Hospital Productivity: An analysis at medical-area level (Japanese)
Medical services have become an important sector in recent years as Japan aims to deal with its aging population. This paper estimates hospital productivity by using panel data of prefectures and secondary medical areas. The major focus of this study is on the economies of scale at medical-area level and hospital level. The average length of stay is used as a measure of medical quality. We avoid effects of case-mix by using data of medical areas instead of hospital-level data. By using panel data, we can control unobservable regional characteristics. Disparity of price among regions is eliminated through the use of quantity data. Results show that hospital size affects productivity-the larger the hospital, the higher the productivity. The magnitude of the hospital size effect is economically significant: hospital productivity increases by more than 10% when the size of hospital doubles. The size effects are absent when we do not control the average length of stay. The policy implication is that the consolidation of hospitals through economies of scale contributes to an improvement in productivity.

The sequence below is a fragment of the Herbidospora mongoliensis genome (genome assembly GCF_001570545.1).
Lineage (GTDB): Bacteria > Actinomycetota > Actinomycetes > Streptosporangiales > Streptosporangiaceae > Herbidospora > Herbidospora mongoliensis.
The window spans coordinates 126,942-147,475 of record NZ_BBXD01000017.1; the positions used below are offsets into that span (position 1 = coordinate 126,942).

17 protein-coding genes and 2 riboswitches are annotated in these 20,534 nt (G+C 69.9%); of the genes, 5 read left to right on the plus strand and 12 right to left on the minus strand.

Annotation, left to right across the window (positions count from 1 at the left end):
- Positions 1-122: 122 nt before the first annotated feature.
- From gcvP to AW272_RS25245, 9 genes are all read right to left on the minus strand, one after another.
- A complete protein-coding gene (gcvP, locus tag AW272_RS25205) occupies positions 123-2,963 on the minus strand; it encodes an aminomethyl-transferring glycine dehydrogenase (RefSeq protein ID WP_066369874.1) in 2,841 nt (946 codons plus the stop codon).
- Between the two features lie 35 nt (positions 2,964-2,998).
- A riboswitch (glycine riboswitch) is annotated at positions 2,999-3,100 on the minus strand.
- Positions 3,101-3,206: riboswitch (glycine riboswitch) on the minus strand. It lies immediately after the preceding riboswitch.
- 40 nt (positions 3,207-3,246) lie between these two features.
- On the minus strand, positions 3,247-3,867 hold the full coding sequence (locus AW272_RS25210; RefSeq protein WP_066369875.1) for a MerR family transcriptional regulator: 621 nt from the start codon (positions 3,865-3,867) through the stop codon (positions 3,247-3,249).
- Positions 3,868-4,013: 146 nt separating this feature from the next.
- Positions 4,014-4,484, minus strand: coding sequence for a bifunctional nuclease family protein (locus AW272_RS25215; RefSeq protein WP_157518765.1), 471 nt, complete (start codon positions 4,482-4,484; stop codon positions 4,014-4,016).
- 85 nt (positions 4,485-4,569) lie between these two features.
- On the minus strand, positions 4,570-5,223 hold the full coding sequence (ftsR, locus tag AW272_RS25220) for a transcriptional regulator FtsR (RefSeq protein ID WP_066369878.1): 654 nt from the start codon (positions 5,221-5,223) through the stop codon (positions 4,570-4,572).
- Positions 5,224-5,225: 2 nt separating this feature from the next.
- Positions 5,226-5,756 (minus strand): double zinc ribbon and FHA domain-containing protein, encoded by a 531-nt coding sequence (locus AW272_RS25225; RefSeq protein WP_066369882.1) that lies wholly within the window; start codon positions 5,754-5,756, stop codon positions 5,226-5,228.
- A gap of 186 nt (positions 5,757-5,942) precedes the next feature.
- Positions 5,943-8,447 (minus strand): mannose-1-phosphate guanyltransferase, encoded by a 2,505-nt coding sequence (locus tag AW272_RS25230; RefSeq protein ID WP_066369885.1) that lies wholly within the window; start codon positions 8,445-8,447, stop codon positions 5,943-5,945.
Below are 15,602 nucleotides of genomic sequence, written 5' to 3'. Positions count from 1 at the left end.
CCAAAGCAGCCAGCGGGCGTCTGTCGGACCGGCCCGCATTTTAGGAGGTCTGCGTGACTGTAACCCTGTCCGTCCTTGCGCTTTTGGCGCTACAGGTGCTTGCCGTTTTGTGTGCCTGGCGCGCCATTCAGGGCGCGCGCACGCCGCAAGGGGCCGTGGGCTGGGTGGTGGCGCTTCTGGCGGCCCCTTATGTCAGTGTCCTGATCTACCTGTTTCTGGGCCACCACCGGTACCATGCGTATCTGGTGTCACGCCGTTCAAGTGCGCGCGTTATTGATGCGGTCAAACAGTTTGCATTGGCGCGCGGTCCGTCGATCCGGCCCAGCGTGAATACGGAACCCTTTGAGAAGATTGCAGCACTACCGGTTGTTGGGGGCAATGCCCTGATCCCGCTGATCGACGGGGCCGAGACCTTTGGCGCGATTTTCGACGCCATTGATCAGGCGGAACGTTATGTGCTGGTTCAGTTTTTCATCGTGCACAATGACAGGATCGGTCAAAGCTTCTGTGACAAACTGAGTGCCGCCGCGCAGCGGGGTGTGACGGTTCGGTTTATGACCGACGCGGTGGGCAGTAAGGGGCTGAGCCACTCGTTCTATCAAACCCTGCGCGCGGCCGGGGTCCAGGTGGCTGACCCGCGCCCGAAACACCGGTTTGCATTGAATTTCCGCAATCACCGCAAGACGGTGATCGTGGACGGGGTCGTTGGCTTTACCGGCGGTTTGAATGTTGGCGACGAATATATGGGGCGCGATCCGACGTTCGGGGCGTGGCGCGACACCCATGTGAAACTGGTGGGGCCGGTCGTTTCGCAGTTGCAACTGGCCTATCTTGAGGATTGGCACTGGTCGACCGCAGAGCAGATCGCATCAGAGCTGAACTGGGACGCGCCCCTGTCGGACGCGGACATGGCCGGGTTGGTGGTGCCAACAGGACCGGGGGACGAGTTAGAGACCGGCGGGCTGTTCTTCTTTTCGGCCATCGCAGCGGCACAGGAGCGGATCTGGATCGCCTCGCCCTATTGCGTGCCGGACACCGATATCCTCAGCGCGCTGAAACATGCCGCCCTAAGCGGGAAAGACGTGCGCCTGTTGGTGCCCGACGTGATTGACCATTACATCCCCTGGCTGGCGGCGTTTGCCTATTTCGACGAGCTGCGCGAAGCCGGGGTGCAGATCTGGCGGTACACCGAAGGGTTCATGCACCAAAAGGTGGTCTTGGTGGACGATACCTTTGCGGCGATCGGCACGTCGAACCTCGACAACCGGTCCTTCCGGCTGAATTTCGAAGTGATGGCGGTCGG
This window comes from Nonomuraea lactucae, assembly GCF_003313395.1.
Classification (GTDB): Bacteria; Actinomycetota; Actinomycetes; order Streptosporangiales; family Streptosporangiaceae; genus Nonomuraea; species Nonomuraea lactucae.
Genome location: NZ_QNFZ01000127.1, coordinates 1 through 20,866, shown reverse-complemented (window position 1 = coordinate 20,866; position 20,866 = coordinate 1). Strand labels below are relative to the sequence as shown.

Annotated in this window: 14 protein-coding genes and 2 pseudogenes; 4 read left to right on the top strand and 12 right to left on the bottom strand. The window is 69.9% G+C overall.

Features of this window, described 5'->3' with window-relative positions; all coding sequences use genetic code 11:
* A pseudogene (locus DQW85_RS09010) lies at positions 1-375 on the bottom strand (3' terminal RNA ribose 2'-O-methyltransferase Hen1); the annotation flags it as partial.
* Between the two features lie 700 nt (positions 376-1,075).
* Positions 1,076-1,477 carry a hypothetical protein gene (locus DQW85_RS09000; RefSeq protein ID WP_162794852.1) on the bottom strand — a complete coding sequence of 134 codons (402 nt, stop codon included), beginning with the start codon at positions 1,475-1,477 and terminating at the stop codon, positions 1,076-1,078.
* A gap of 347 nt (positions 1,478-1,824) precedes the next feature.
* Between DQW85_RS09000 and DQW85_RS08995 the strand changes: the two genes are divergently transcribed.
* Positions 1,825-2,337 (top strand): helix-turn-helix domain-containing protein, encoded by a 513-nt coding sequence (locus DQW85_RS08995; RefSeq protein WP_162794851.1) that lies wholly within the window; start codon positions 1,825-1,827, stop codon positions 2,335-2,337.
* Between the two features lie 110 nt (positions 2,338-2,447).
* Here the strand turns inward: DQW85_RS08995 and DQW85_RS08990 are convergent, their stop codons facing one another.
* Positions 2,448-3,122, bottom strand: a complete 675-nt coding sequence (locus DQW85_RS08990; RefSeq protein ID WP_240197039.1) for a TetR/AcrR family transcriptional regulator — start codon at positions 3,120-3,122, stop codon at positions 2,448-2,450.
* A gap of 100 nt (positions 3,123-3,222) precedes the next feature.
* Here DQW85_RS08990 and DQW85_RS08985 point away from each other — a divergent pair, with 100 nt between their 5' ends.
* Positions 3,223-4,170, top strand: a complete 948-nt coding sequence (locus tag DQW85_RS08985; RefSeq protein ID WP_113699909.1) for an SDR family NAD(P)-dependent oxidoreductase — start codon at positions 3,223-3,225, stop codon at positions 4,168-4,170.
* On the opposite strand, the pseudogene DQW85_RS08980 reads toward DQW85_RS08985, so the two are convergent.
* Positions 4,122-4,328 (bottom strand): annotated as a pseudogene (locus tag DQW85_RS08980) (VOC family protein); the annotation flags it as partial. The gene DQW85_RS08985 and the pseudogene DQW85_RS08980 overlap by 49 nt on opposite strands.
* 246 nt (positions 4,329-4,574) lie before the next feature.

|Date of creation:||Jul 2010|
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